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economic, scientific, technical and cultural cooperation between Uzbekistan and other countries, to improve procedures for granting visa to foreigners, visiting the Republic with business and tourism objectives. The Ministry for Foreign Affairs of the Republic of Uzbekistan is entrusted to issue multi-entry visas for one year to foreigners visiting Uzbekistan with business purposes within 2 working days in the foreign offices of the Republic with a waver of presenting invitation letter from inviting legal entity in the RoU to the Ministry of Foreign Affairs of the RoU; multi-entry visas for one month to tourists visiting Uzbekistan within 2 working days with a waver of presenting tourist vouchers of the NC Uzbektourism or other tourist organizations. These documents allow citizens of these countries get visas in facilitated order and travel within the territory of Uzbekistan including Ugam-Chatkal National Park. Streamlining of formalities facilitates tourist visits to Western Tien Shan. Proposals to Improve Visa Regime for Tourists, Visiting Transboundary Bio-Reserve “Western Tien Shan”: It is to issue unified standard visa (Western Tien Shan) for tourists wishing to visit BioReserve Western Tien Shan, which is located in the territories of three countries. This visa shall be valid and recognized by authorities in Kazakhstan, Kyrgyz Republic and Uzbekistan. The prototype of such visa could be a Shengen zone visa in Europe or Mekong in South-East Asia. From one side it streamlines the procedure of getting permit documents, reduces the costs for consular and other fees and saves time from formalities. From the other side it facilitates the recording of travelers’ interest to ecological and sport tours and creation of common database of visitors. It should be noted that not all countries of the world have all three diplomatic missions of Kazakhstan, Kyrgyz Republic and Uzbekistan, but in one of them there will be a possibility to obtain “Western Tien Shan” visa to visit all three republics. For example, French citizen applies to the Embassy of Uzbekistan and within tourist program purchases the tour and visa “Western Tien Shan”. Those allow him to enter Uzbekistan, stay there for certain time, travel to nature reserve areas and then cross the border through official checkpoints to Kyrgyz Republic and after some time – to Kazakhstan. In this way tourist chain is maintained and services are provided from country to country. “Western Tien Shan” visa could be used within the framework of the abovementioned fourparties interstate Agreement on cooperation in using health resorts, recreation zones, as there are such objects in the territory of Western Tien Shan functioning at present. That can also stimulate the intensity and volumes of cross visits. NOTE ON ESTABLISHMENT OF CBT GROUP Selection of CBT service providers. The selection of CBT groups, which provide services to visitors in villages and adjacent territories, was conducted by the following criteria: 1. Personal wish of the person and his/her family to participate in project of ecotourism development in the village, strengthening relations inside the community and also with partners from other villages and tour operators; 2. Presence of necessary conditions, in particularly: - material resources – topchans and guesthouses which are accommodated for tourists, kitchen/dinning room for cooking, workshop of souvenirs and handicrafts, horses and cars for rent; - necessary knowledge – foreign languages, history of the area, culture history, biology, geography. - minimal experience in tourists service – as guide, cooking in mountain conditions, providing first aid, knowledge how to teach fishing, rescue in water, in mountains, in forest; - psychological abilities – hospitality, kindness, good-fellowship, ability to mitigate conflict situation, decency and honesty, responsibility with client; - good references from village leaders, lack of criminal history; - ability to work with border service, police, etc.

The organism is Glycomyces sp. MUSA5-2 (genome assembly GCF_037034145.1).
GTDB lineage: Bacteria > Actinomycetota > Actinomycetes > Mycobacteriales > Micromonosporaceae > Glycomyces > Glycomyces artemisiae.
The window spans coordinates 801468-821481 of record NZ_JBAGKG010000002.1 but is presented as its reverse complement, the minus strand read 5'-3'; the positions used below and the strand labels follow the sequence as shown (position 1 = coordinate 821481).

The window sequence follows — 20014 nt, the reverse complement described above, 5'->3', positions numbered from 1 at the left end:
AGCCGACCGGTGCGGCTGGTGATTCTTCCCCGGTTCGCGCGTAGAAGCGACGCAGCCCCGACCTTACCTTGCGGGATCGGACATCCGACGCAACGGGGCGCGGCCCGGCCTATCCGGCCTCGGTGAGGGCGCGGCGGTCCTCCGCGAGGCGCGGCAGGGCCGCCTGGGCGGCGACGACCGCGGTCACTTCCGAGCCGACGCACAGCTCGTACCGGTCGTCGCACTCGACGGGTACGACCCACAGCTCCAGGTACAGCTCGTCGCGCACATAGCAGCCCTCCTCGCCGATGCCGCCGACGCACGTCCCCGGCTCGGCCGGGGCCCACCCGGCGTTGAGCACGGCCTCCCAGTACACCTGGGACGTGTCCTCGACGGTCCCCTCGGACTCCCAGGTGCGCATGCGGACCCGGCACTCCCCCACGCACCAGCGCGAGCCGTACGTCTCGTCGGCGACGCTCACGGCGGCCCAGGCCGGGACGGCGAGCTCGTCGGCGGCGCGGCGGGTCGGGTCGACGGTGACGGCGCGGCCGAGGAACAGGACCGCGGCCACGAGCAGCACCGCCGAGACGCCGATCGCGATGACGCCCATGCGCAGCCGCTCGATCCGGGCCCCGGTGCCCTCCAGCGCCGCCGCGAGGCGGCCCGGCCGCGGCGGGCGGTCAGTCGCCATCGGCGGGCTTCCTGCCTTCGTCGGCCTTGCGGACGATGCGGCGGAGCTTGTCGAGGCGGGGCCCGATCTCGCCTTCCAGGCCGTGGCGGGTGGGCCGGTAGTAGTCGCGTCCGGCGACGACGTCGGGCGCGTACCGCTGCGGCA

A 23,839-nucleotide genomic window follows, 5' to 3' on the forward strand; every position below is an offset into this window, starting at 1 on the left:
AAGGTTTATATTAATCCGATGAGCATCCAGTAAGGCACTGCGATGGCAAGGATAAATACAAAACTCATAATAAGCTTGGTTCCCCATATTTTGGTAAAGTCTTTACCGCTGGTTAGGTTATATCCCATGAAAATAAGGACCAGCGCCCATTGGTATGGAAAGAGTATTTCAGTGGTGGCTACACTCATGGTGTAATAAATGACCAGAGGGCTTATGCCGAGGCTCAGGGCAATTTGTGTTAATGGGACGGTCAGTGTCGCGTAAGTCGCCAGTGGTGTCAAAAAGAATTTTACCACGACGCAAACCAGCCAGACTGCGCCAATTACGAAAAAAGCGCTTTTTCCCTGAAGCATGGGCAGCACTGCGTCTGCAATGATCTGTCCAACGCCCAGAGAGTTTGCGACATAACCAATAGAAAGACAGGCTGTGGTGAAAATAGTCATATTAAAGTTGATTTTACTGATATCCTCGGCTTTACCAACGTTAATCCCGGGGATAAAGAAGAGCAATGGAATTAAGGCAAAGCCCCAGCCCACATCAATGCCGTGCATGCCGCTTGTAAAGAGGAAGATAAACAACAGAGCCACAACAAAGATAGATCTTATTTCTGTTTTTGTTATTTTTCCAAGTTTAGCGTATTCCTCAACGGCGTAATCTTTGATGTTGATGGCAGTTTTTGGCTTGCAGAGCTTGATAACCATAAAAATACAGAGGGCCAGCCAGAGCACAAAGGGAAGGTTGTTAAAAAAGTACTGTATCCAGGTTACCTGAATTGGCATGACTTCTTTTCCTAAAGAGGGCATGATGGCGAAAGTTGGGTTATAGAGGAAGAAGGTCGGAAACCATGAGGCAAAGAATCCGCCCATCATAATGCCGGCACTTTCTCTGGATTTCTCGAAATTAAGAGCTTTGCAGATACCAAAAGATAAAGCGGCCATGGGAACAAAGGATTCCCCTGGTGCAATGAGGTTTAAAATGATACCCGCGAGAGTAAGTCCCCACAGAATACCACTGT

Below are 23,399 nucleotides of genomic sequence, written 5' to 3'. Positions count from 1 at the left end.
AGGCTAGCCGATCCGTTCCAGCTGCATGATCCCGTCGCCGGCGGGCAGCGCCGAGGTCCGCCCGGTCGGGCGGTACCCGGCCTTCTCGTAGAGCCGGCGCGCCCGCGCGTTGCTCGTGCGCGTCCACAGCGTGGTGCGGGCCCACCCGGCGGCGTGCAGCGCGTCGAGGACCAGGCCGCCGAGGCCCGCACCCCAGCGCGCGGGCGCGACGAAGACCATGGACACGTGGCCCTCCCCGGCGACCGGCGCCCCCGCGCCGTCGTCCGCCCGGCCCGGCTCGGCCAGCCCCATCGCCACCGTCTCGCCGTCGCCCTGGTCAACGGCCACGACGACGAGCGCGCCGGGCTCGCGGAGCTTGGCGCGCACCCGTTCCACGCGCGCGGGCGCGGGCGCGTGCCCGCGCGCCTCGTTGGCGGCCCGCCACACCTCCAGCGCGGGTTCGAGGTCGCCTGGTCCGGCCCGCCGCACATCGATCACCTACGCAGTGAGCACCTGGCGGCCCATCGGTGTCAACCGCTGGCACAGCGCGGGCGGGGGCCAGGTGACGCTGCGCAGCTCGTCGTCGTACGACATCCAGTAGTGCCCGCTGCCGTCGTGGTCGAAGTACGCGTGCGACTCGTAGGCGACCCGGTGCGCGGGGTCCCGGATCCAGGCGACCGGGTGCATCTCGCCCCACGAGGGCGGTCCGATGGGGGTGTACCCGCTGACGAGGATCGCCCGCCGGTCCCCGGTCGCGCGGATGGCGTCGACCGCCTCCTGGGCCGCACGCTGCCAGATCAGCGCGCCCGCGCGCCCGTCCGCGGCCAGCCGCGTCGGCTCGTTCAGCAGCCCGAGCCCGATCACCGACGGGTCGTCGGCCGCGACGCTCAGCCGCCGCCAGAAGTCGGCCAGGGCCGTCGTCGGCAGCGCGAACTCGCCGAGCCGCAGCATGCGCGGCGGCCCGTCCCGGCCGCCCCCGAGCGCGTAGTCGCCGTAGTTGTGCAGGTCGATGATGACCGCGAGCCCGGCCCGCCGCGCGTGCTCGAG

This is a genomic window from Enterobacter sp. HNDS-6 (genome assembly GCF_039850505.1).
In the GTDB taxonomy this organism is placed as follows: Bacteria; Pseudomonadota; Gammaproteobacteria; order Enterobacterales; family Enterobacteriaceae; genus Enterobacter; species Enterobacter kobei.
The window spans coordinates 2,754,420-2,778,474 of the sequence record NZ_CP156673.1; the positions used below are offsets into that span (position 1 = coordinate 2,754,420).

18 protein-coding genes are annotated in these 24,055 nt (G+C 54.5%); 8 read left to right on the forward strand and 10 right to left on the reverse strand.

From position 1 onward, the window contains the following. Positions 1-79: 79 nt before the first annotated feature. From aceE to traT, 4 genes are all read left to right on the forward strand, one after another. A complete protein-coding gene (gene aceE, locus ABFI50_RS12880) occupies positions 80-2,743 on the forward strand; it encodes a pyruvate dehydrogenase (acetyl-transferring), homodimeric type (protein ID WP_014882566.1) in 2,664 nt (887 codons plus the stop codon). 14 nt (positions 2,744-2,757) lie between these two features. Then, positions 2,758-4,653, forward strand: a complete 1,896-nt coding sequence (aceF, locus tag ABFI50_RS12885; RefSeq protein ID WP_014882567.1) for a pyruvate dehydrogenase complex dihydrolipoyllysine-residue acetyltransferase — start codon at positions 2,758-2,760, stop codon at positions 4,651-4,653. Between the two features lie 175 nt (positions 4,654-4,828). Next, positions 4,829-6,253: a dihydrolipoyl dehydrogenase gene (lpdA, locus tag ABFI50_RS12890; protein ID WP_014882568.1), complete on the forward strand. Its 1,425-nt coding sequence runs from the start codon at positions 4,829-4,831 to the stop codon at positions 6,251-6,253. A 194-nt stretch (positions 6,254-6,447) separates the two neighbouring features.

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3. Participate in educational programs in tourism what is the evidence of knowledge and abilities; 4. Work in services for more than one year (as a minimum). All those factors allowed making the first selection among local people as CBT service providers. In future, experts from Association of Explorers “Rabat Malik”, Europe Aid project and tour operators “Elena-tour” and “Azia-raft” made a selection of providers who are already in a position to provide tourist services at high level. During 2004-2005 local groups of CBT were formed on the territory of Bostanlik district (Tashkent region, Uzbekistan) in the villages of Chimgan, Burchmulla, and Humsan. They are mainly represented by families, which provide services for tourists, have certain infrastructure (accommodation facilities, meals) and also have some social influence – formal and informal on local communities. 3-4 families usually form the core of these groups. Representatives of these particular families participated in the trainings and seminars of the Project; they organized different events (festivals, exhibitions, presentations). Two travel agencies “Elena-Tour” and “Asia-Raft” work in particularly with them for the last time and “Ecosan-Tour” and other travel agencies intent to cooperate with them in future. In Chimgan CBT is represented by 3 main families/households (accommodation services and meals) and 4 of those who participate in decision-making and provide services in technological tourism chain (horse rent, grooms, meals, folklore). The leader here is Bahtiyar Redjepov who at the same time is the Leader of Rural Community (several settlements) and has an authority and administrative power. It should be noted that B.Rejepov is a key figure, who attracts people interested. This is also due to the fact that Chimgan is the most developed part of tourism area in Bostanlik district and therefore local people have certain wish to work in cooperation with each other. But here there is one specific point – nepotism, what is the peculiarity of oriental mentality and way of communal life in Uzbekistan. First of all the CBT group managed by B. Radjepov is a group of close relatives, colleagues and friends. But this has its positive point: this does allow them to concentrate resources, work out mutually acceptable decisions and positions not creating conflict situations in CBT and not separating some members from others. This also ensures members responsibility because the results of the work are evenly impact everyone and in the circle of relatives this is very important. Therefore such tendency should be taken into account and not ignored, moreover shall be adapted to the process of CBT establishing and development. CBT group in Burchmulla has not been set up for a long time, as this settlement is located in the border zone where there is a strict police regime. Any public organization (official and nonofficial) is controlled by the bodies of security services and local government (khokimiyat). In this context we have to note that Burchmulla people were not confident and were cautious to the Project as they were concerned about direct contacts with foreign organizations and potential problems with local administration. Besides that some of them saw only private profits from Project participation, they aimed to spend resources to solve selfish problems. By summer of 2004 the situation improved. The Director of the school Riski Rakhimova was elected and CBT leader with Djura Odinaev, the leader of rural council, providing necessary cooperation and support. Currently the core of the CBT is two families and five families in cooperation, including forestry employees. CBT group arranges contacts with guesthouses and local travel agency “Chatkal Mountains”, those who provide services to visitors. There are no family relations among members of the CBT group as in Chimgan, but these are established friendly relations, based on oriental principles. CBT group in Humsan is based on three key families and five ones in cooperation. The Leader is Parida Akramova and her partner – leader of rural council, Salahitdin Ashurov. Spiritual leader – mullah of the local church, employee of the Ugam-Chatkal National Park, and schoolteacher provides certain authority for the CBT group. This is also a union of partners. СВТ members participated in trainings and seminars, some of them provided by the Rabat Malik Association of Travelers; they also went to the World Forum of Food Communities in Turin (Italy) in October 2004. There they represented pollution-free local production of foodstuff,